Sunday, 9 March 2014
Kaduna Explosion: Police Dismiss Eyewitness Bomb Reports
Kaduna city was thrown into mourning and confusion earlier today, following a blast that jolted the city killing about 10 persons and injuring several others.
The police authorities said the explosion had resulted from a gas cylinder, but eyewitnesses categorically described the blast as a bomb explosion tossed into the area by two men riding on a motorbike. No one has claimed responsibility for it.
The loud explosion occurred at No.32 Ogbomosho Street, off Katsina Road, Oria-Akpata, at about 9:30 a.m. The spot is close to old Scala Cinema, Kaduna, which now houses spare part shops in the area
When the news flittered around Kaduna, many parents rushed to area schools to pick up their children and wards for fear of the unknown, as armed soldiers, police and plain clothed security agents cordoned off the area. Fire fighters from the Kaduna State Emergency Management Agency (SEMA) tried to end the massive fire, which eviscerated many shops around the scene of the explosion.
Our reporters saw gory images of dead and injured persons, body parts and pools of blood, with one human head found lying separately. Officials assembled and packaged the grisly mess in polythene bags.
The explosion was powerful enough to hurl heavy spare parts weighing more than 50 kilograms over 50 to 60 meters away. Observers said that was immediate proof that the explosion couldn’t have come from a gas cylinder as was being claimed by police. The explosion also forcefully dismantled and dispersed various components of car engines from the scene into an open field in front of the old cinema house.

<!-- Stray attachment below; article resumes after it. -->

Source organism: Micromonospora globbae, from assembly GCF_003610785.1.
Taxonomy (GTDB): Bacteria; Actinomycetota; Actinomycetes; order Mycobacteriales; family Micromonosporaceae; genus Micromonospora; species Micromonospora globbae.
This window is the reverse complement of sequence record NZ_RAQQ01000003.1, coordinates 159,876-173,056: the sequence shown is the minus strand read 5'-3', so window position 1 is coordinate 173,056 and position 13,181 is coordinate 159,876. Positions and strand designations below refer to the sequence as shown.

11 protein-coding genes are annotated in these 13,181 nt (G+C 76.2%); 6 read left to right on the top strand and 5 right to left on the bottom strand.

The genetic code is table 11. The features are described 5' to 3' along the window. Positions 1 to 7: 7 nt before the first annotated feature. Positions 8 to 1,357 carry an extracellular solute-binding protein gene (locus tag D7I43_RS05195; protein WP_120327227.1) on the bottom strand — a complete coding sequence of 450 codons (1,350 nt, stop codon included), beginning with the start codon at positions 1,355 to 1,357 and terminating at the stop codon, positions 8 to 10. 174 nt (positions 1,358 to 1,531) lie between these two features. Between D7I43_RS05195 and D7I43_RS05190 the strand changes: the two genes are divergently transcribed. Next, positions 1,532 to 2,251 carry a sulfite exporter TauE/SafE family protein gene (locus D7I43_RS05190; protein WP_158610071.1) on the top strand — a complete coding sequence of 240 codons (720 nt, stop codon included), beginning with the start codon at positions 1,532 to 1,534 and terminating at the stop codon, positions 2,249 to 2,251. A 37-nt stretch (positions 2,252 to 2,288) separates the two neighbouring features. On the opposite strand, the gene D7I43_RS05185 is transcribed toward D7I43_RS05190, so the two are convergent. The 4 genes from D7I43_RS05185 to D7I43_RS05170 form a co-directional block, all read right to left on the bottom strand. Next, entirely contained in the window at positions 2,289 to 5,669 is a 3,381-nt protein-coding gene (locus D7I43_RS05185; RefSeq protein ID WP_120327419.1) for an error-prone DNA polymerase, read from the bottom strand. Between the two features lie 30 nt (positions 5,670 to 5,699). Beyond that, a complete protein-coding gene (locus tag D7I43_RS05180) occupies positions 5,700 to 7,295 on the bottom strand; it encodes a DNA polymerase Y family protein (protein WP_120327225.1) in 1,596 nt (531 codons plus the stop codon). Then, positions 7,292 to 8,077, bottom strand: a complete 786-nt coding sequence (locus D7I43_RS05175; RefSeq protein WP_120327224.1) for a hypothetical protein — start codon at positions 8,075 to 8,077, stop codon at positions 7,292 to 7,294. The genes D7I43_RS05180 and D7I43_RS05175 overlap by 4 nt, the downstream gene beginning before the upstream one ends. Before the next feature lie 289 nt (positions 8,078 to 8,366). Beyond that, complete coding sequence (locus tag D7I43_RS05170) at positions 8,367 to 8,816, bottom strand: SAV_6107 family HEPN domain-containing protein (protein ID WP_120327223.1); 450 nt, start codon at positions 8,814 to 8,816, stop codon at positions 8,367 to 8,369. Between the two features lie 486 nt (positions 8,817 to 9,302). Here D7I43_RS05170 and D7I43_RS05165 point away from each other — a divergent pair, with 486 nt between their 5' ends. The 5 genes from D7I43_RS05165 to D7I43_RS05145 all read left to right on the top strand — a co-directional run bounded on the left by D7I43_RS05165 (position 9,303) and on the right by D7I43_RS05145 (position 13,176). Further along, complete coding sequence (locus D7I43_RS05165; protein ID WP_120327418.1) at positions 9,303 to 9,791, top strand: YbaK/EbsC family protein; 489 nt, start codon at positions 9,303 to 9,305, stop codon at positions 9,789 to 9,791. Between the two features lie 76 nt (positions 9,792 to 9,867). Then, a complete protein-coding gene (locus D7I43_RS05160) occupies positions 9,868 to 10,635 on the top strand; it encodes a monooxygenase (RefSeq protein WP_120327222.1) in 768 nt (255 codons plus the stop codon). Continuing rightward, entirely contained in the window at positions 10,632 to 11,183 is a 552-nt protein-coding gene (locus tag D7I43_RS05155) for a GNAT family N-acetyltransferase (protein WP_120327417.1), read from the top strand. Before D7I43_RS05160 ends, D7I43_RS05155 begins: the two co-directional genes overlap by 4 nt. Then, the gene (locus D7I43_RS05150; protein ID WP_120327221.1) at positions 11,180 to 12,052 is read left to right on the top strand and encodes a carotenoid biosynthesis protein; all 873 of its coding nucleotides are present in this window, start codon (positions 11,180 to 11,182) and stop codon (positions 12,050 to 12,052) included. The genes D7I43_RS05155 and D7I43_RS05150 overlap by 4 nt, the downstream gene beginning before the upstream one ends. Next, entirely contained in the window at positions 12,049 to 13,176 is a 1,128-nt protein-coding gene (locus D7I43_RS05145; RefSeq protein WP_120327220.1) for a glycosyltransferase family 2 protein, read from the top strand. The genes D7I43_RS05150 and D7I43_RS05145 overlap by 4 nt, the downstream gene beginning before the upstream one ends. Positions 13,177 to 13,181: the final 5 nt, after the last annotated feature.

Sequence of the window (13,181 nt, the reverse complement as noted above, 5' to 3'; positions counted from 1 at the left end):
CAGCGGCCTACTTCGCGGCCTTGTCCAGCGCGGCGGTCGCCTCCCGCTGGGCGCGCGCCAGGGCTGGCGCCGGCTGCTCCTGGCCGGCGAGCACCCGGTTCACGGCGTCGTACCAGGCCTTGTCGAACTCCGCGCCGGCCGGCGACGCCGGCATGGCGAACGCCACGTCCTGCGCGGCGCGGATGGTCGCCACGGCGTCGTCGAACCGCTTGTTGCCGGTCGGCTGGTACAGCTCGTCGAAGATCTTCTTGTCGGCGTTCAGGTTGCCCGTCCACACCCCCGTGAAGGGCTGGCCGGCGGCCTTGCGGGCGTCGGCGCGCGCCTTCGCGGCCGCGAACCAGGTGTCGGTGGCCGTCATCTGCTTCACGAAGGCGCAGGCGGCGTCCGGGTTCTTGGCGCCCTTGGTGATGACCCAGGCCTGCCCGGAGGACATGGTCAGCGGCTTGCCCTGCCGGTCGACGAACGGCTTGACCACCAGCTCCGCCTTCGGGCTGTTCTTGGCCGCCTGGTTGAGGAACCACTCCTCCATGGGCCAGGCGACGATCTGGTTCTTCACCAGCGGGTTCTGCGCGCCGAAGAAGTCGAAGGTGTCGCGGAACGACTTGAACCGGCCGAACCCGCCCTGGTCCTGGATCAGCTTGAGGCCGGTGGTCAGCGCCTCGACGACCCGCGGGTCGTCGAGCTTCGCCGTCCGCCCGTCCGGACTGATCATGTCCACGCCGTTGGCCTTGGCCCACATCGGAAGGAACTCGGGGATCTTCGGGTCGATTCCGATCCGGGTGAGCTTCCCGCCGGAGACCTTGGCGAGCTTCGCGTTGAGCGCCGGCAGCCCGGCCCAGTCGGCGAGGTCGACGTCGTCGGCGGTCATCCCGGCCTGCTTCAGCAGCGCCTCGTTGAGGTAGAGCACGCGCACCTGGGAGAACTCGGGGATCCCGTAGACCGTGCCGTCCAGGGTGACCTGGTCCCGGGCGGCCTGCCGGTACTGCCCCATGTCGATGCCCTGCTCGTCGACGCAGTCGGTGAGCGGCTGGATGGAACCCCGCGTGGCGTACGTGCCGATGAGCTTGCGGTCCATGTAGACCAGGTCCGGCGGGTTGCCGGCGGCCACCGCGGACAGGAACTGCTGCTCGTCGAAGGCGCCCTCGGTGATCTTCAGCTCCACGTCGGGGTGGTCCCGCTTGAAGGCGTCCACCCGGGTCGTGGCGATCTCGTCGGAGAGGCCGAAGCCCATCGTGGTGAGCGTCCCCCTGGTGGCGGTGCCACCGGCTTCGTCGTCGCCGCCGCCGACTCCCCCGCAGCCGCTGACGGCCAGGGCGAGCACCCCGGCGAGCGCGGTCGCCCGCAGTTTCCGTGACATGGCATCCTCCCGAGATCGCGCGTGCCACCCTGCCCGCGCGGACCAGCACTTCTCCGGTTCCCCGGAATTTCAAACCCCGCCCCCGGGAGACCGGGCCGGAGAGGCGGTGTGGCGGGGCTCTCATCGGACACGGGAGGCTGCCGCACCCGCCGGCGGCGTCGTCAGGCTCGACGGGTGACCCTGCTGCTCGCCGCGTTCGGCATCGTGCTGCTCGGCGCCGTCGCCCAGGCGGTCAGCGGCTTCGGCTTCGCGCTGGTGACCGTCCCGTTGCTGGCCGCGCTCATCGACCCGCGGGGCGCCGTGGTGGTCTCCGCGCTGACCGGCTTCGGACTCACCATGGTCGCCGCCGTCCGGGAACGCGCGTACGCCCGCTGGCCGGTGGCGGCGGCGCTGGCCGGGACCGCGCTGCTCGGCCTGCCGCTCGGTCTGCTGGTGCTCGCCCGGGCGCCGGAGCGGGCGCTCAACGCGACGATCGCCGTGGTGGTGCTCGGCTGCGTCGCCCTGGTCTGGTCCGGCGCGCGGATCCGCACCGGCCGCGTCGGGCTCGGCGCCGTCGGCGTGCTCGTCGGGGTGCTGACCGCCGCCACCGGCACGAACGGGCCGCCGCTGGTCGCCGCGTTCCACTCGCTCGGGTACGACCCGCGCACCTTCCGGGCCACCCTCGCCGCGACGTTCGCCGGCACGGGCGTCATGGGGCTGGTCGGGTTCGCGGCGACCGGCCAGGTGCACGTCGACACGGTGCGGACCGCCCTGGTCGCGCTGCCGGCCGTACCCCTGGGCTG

It was unclear why the police were dismissing the explosion as a gas cylinder even before any meaningful investigation had been undertaken. The Kaduna State Police Commissioner, Ballah Magaji Nasarawa, told newsmen at the scene, “It is a very sad incident and as at now we are still working and fire is raging, and if you observe this is where they sell batteries, acid and gas and we are suspecting it is within and not saboteurs.”
When he was asked about the two men who allegedly arrived on a motorcycle and hurled the explosives, he said, “That is not true.”
On casualties, Mr. Nassarrawa told SaharaReporters that he counted six bodies but cautioned that the final tally may be higher “until after investigations.”
SaharaReporters also spoke directly with the commander of the anti-bomb unit on the scene. Asst. Superintendent of Police, Patrick David, told Saharareporters that the blast was a “mechanical explosion” from reactive chemicals he claimed were pressured in a can containing compressed acid used by battery sellers in the market. This seems to contradict the Commissioner of police insitence that it was a gas cylinder explosion.
While not admitting that it was a bomb, ASP Patrick likened the explosion to a Boko Haram attack in Suleija which also claimed several lives earlier this year.